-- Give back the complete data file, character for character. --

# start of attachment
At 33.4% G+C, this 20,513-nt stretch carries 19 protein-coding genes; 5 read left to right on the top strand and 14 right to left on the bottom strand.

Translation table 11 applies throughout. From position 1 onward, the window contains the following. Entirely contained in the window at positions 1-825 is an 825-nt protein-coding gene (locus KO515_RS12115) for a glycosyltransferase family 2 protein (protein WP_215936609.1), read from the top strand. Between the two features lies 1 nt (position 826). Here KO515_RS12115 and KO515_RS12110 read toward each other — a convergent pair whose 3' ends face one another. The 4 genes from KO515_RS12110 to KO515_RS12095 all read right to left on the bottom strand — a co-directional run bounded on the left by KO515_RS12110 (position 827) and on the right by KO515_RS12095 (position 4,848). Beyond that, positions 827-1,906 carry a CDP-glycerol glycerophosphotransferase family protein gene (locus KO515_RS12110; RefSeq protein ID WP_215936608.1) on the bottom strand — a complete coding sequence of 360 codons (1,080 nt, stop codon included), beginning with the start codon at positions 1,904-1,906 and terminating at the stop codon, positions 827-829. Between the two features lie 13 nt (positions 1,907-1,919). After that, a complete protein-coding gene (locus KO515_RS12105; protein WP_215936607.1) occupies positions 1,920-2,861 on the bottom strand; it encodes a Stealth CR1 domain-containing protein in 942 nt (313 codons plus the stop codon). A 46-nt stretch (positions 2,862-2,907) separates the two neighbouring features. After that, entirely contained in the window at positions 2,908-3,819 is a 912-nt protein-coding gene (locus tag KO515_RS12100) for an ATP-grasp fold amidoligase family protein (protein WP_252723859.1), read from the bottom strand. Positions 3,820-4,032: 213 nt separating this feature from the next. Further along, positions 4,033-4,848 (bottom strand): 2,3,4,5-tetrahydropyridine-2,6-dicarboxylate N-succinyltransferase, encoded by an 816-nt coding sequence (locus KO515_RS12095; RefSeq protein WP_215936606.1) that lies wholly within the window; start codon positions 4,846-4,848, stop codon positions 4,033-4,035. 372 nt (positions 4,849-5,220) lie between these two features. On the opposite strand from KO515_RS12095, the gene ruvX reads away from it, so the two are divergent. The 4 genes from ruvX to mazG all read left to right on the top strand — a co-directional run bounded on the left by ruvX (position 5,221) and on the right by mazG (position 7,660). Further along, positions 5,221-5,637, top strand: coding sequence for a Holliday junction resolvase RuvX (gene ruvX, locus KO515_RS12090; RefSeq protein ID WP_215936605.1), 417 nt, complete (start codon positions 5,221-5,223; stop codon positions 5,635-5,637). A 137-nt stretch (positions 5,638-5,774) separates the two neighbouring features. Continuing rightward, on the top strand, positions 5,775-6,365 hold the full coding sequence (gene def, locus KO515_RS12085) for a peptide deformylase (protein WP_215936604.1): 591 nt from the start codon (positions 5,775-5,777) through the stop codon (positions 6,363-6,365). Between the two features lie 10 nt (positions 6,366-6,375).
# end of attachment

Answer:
At 33.4% G+C, this 20,513-nt stretch carries 19 protein-coding genes; 5 read left to right on the top strand and 14 right to left on the bottom strand.

Translation table 11 applies throughout. From position 1 onward, the window contains the following. Entirely contained in the window at positions 1-825 is an 825-nt protein-coding gene (locus KO515_RS12115) for a glycosyltransferase family 2 protein (protein WP_215936609.1), read from the top strand. Between the two features lies 1 nt (position 826). Here KO515_RS12115 and KO515_RS12110 read toward each other — a convergent pair whose 3' ends face one another. The 4 genes from KO515_RS12110 to KO515_RS12095 all read right to left on the bottom strand — a co-directional run bounded on the left by KO515_RS12110 (position 827) and on the right by KO515_RS12095 (position 4,848). Beyond that, positions 827-1,906 carry a CDP-glycerol glycerophosphotransferase family protein gene (locus KO515_RS12110; RefSeq protein ID WP_215936608.1) on the bottom strand — a complete coding sequence of 360 codons (1,080 nt, stop codon included), beginning with the start codon at positions 1,904-1,906 and terminating at the stop codon, positions 827-829. Between the two features lie 13 nt (positions 1,907-1,919). After that, a complete protein-coding gene (locus KO515_RS12105; protein WP_215936607.1) occupies positions 1,920-2,861 on the bottom strand; it encodes a Stealth CR1 domain-containing protein in 942 nt (313 codons plus the stop codon). A 46-nt stretch (positions 2,862-2,907) separates the two neighbouring features. After that, entirely contained in the window at positions 2,908-3,819 is a 912-nt protein-coding gene (locus tag KO515_RS12100) for an ATP-grasp fold amidoligase family protein (protein WP_252723859.1), read from the bottom strand. Positions 3,820-4,032: 213 nt separating this feature from the next. Further along, positions 4,033-4,848 (bottom strand): 2,3,4,5-tetrahydropyridine-2,6-dicarboxylate N-succinyltransferase, encoded by an 816-nt coding sequence (locus KO515_RS12095; RefSeq protein WP_215936606.1) that lies wholly within the window; start codon positions 4,846-4,848, stop codon positions 4,033-4,035. 372 nt (positions 4,849-5,220) lie between these two features. On the opposite strand from KO515_RS12095, the gene ruvX reads away from it, so the two are divergent. The 4 genes from ruvX to mazG all read left to right on the top strand — a co-directional run bounded on the left by ruvX (position 5,221) and on the right by mazG (position 7,660). Further along, positions 5,221-5,637, top strand: coding sequence for a Holliday junction resolvase RuvX (gene ruvX, locus KO515_RS12090; RefSeq protein ID WP_215936605.1), 417 nt, complete (start codon positions 5,221-5,223; stop codon positions 5,635-5,637). A 137-nt stretch (positions 5,638-5,774) separates the two neighbouring features. Continuing rightward, on the top strand, positions 5,775-6,365 hold the full coding sequence (gene def, locus KO515_RS12085) for a peptide deformylase (protein WP_215936604.1): 591 nt from the start codon (positions 5,775-5,777) through the stop codon (positions 6,363-6,365). Between the two features lie 10 nt (positions 6,366-6,375).